10:00 to 10:30 am
Refreshment Break and Tradeshow Browsing

10:30 to 11:00 am
Barry Gibbs, Dow AgroSciences, Calgary
Pesticide Regulatory Issues- Defending the Freedom to Operate

2:30 to 3:00 pm
Vanessa Carney, Alberta Invasive Plant Council
AIPC - Who we are, What we do, and Why it matters

3:00 to 3:30 pm
Refreshment Break and Tradeshow Browsing

3:30 to 4:15 pm
Mike Undershultz, Alberta Sustainable Resource Development, Edmonton
Alberta's Most Wanted Weeds-Survey Results, Identification and Risk

4:15 to 5:00 pm
Andrew Stiles, Weed Warrior
Heros Wanted! Battle the Number 1 Threat to Alberta Sovereignty

Industrial Vegetation Management Association of Alberta - Seminar 2009

Thursday, March 12, 2009

12:15 to 1:00 pm
Lunch and Trade Show Browsing

1:00 to 2:30 pm
Len Ritter, PhD. Fellow, ATS, Executive Director Canadian Network
Toxicology Centres, Guelph
Evaluating Pesticide Cancer Risks: National and International

2:30 to 3:15 pm
Peter McLeod, CropLife Canada, Toronto
Urban Pesticide Regulatory Update and Industry Initiatives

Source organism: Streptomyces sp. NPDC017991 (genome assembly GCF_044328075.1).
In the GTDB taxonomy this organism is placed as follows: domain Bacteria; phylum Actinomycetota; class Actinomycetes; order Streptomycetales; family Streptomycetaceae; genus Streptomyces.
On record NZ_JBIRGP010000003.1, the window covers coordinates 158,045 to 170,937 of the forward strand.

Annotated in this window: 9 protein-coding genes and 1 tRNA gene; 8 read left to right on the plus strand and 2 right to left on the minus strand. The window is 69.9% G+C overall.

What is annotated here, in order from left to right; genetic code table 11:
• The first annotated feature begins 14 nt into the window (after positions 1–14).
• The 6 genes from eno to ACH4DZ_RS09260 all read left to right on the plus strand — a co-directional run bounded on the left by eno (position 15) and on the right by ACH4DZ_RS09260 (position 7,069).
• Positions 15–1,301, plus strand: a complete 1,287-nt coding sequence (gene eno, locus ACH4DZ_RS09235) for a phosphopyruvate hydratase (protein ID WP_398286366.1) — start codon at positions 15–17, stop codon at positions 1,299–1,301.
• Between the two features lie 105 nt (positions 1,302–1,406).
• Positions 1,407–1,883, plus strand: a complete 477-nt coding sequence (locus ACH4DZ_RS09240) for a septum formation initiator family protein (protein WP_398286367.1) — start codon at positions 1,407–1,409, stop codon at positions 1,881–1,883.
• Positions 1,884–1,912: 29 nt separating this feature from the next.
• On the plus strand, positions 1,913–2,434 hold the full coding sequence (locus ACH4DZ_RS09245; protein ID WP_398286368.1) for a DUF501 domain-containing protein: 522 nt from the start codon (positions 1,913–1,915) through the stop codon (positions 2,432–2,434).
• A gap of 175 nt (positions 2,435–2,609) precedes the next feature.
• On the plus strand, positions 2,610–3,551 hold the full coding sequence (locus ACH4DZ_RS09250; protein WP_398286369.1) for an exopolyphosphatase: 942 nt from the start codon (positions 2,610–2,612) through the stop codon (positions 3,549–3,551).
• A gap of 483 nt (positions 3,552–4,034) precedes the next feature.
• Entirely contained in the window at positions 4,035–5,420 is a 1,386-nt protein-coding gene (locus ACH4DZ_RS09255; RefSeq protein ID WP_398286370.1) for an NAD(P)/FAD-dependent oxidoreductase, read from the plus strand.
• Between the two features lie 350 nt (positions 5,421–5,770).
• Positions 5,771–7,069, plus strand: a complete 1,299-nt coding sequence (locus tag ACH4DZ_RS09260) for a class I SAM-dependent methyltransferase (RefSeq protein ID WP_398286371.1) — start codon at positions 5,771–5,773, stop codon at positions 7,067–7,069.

3:15 to 3:45 pm
Annual General Meeting - Industrial Vegetation Management Association
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St. John's Daily Spray Advisory

My Past Articles

More enforcement needed for pesticide spray regulations
The Western Star (Corner Brook) - Final - 10-01-2002 - 413 words
Karen Griffin - Judie Squires says someone needs to patrol the companies that spray residential areas for pesticides because she's observed nine violations of the Environmental Protection Act in her Paradise neighborhood alone

Spray woes: Province falling down on monitoring pesticides
The Telegram (St. John's) - Final - 10-01-2002 - 253 words
Judie Squires - environment to become poisoned? A temporary ban on all residential pesticides has to be put into place, to protect us, our wildlife and our environment as a whole. Judie Squires Paradise

Government lax on cosmetic pesticide regulation: advocate
The Telegram (St. John's) - 08-28-2004 - 613 words